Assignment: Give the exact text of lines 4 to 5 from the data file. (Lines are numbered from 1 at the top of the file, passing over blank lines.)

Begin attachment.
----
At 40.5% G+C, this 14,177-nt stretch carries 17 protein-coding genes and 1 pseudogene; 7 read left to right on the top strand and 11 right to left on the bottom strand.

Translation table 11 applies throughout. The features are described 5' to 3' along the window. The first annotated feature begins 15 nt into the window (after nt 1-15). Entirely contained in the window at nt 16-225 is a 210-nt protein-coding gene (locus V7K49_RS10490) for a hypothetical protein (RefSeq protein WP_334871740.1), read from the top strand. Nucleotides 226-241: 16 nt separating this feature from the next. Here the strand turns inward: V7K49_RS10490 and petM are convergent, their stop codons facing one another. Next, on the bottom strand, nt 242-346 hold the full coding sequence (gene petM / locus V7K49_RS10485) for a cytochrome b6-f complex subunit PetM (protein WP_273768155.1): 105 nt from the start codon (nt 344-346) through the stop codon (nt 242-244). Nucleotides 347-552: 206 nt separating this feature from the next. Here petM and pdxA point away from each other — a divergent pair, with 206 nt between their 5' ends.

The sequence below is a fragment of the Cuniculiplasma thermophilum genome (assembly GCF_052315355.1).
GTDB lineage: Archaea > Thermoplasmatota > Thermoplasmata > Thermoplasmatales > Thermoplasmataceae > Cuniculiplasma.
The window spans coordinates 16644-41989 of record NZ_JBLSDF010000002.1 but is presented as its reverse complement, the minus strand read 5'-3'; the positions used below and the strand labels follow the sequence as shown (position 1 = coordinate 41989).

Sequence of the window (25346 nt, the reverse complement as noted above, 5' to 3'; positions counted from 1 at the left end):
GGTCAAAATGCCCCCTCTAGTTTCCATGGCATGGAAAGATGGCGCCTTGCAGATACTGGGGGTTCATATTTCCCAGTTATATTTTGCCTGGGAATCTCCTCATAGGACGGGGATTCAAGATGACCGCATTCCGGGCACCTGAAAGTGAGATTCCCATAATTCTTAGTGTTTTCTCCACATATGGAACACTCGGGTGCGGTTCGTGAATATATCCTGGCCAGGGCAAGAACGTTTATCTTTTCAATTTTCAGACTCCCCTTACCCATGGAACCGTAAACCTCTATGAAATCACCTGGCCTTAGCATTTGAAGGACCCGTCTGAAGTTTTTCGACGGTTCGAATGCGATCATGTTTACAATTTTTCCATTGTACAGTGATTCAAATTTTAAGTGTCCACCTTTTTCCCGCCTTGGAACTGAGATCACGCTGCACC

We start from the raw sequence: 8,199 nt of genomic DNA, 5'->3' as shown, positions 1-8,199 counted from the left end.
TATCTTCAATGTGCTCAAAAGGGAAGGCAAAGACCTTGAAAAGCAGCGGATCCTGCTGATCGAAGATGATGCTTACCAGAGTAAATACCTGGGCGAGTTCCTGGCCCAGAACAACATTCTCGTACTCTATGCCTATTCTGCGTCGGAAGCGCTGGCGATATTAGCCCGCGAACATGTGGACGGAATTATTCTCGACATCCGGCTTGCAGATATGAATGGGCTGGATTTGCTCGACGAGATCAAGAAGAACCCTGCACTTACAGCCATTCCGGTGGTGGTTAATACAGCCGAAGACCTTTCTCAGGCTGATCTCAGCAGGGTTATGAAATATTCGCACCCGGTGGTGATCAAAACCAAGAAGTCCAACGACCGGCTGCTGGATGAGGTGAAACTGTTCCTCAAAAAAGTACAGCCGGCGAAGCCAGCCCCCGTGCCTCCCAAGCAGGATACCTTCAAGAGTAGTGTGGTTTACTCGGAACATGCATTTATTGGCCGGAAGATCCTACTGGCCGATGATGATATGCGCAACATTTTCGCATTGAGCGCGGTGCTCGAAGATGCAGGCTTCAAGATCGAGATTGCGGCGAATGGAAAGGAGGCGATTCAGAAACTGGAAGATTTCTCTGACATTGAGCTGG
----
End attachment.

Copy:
GTDB lineage: Archaea > Thermoplasmatota > Thermoplasmata > Thermoplasmatales > Thermoplasmataceae > Cuniculiplasma.
The window spans coordinates 16644-41989 of record NZ_JBLSDF010000002.1 but is presented as its reverse complement, the minus strand read 5'-3'; the positions used below and the strand labels follow the sequence as shown (position 1 = coordinate 41989).